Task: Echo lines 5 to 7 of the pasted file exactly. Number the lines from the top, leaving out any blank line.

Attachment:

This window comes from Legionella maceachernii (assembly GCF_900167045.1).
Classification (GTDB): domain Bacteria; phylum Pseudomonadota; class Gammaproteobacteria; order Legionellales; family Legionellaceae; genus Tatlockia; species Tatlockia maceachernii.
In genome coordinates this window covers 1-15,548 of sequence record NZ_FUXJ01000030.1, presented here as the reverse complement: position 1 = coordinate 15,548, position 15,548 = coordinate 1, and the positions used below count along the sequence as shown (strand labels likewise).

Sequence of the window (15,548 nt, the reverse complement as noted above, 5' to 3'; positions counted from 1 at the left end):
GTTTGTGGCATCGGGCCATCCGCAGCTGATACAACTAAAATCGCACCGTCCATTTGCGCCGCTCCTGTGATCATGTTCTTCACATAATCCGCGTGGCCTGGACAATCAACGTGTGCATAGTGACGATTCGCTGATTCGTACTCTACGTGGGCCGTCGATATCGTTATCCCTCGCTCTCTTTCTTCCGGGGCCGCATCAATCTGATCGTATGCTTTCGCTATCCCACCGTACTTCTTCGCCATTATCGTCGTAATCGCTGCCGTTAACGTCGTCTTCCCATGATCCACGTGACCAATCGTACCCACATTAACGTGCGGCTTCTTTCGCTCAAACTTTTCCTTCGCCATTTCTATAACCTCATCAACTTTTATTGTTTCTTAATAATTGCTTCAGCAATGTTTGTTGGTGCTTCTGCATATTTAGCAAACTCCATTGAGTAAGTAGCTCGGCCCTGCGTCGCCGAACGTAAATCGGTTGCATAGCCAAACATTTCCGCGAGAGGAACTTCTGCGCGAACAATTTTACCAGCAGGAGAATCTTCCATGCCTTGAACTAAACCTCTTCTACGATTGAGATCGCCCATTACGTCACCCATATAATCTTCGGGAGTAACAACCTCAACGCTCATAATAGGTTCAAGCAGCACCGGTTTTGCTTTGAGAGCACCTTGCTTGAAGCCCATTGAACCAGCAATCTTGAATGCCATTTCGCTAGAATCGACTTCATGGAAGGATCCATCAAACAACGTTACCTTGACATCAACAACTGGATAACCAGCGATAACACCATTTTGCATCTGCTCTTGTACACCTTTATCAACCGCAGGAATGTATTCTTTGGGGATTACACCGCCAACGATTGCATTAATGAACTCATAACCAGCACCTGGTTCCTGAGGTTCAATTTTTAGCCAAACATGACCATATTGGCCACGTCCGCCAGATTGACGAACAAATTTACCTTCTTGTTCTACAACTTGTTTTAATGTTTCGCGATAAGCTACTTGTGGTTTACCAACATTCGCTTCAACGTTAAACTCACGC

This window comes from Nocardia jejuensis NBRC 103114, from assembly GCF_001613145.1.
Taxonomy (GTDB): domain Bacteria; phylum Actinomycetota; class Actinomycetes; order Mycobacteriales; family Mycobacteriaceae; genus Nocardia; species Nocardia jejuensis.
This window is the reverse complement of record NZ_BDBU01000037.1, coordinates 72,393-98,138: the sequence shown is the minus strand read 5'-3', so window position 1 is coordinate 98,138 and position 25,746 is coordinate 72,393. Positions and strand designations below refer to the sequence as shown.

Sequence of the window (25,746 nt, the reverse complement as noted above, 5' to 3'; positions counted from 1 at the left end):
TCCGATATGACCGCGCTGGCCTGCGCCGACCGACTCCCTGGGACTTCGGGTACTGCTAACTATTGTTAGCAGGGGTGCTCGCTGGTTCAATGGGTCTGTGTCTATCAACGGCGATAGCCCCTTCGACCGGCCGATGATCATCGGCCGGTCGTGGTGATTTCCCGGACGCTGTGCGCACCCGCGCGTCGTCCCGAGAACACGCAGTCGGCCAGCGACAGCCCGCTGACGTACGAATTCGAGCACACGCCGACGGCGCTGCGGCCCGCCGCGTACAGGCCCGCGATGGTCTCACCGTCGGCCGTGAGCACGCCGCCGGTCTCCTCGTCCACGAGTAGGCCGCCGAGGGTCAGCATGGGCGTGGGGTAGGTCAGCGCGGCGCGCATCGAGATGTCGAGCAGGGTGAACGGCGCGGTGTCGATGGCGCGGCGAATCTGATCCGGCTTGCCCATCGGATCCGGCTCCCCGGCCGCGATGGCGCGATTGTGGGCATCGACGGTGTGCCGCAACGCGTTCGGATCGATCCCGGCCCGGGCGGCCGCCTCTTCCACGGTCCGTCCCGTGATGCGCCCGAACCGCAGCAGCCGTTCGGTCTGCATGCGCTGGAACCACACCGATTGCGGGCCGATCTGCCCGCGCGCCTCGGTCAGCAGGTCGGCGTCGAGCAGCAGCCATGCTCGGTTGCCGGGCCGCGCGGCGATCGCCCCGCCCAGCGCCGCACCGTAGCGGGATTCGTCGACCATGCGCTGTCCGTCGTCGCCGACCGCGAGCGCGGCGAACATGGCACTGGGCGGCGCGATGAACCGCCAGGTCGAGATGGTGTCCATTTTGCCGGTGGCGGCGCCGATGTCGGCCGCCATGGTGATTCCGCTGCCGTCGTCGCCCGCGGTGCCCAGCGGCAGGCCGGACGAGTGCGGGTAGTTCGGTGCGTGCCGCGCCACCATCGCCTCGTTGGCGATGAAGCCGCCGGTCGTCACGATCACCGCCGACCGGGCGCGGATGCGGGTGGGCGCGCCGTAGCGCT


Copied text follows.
GTTTGTGGCATCGGGCCATCCGCAGCTGATACAACTAAAATCGCACCGTCCATTTGCGCCGCTCCTGTGATCATGTTCTTCACATAATCCGCGTGGCCTGGACAATCAACGTGTGCATAGTGACGATTCGCTGATTCGTACTCTACGTGGGCCGTCGATATCGTTATCCCTCGCTCTCTTTCTTCCGGGGCCGCATCAATCTGATCGTATGCTTTCGCTATCCCACCGTACTTCTTCGCCATTATCGTCGTAATCGCTGCCGTTAACGTCGTCTTCCCATGATCCACGTGACCAATCGTACCCACATTAACGTGCGGCTTCTTTCGCTCAAACTTTTCCTTCGCCATTTCTATAACCTCATCAACTTTTATTGTTTCTTAATAATTGCTTCAGCAATGTTTGTTGGTGCTTCTGCATATTTAGCAAACTCCATTGAGTAAGTAGCTCGGCCCTGCGTCGCCGAACGTAAATCGGTTGCATAGCCAAACATTTCCGCGAGAGGAACTTCTGCGCGAACAATTTTACCAGCAGGAGAATCTTCCATGCCTTGAACTAAACCTCTTCTACGATTGAGATCGCCCATTACGTCACCCATATAATCTTCGGGAGTAACAACCTCAACGCTCATAATAGGTTCAAGCAGCACCGGTTTTGCTTTGAGAGCACCTTGCTTGAAGCCCATTGAACCAGCAATCTTGAATGCCATTTCGCTAGAATCGACTTCATGGAAGGATCCATCAAACAACGTTACCTTGACATCAACAACTGGATAACCAGCGATAACACCATTTTGCATCTGCTCTTGTACACCTTTATCAACCGCAGGAATGTATTCTTTGGGGATTACACCGCCAACGATTGCATTAATGAACTCATAACCAGCACCTGGTTCCTGAGGTTCAATTTTTAGCCAAACATGACCATATTGGCCACGTCCGCCAGATTGACGAACAAATTTACCTTCTTGTTCTACAACTTGTTTTAATGTTTCGCGATAAGCTACTTGTGGTTTACCAACATTCGCTTCAACGTTAAACTCACGC

This window comes from Nocardia jejuensis NBRC 103114, from assembly GCF_001613145.1.
Taxonomy (GTDB): domain Bacteria; phylum Actinomycetota; class Actinomycetes; order Mycobacteriales; family Mycobacteriaceae; genus Nocardia; species Nocardia jejuensis.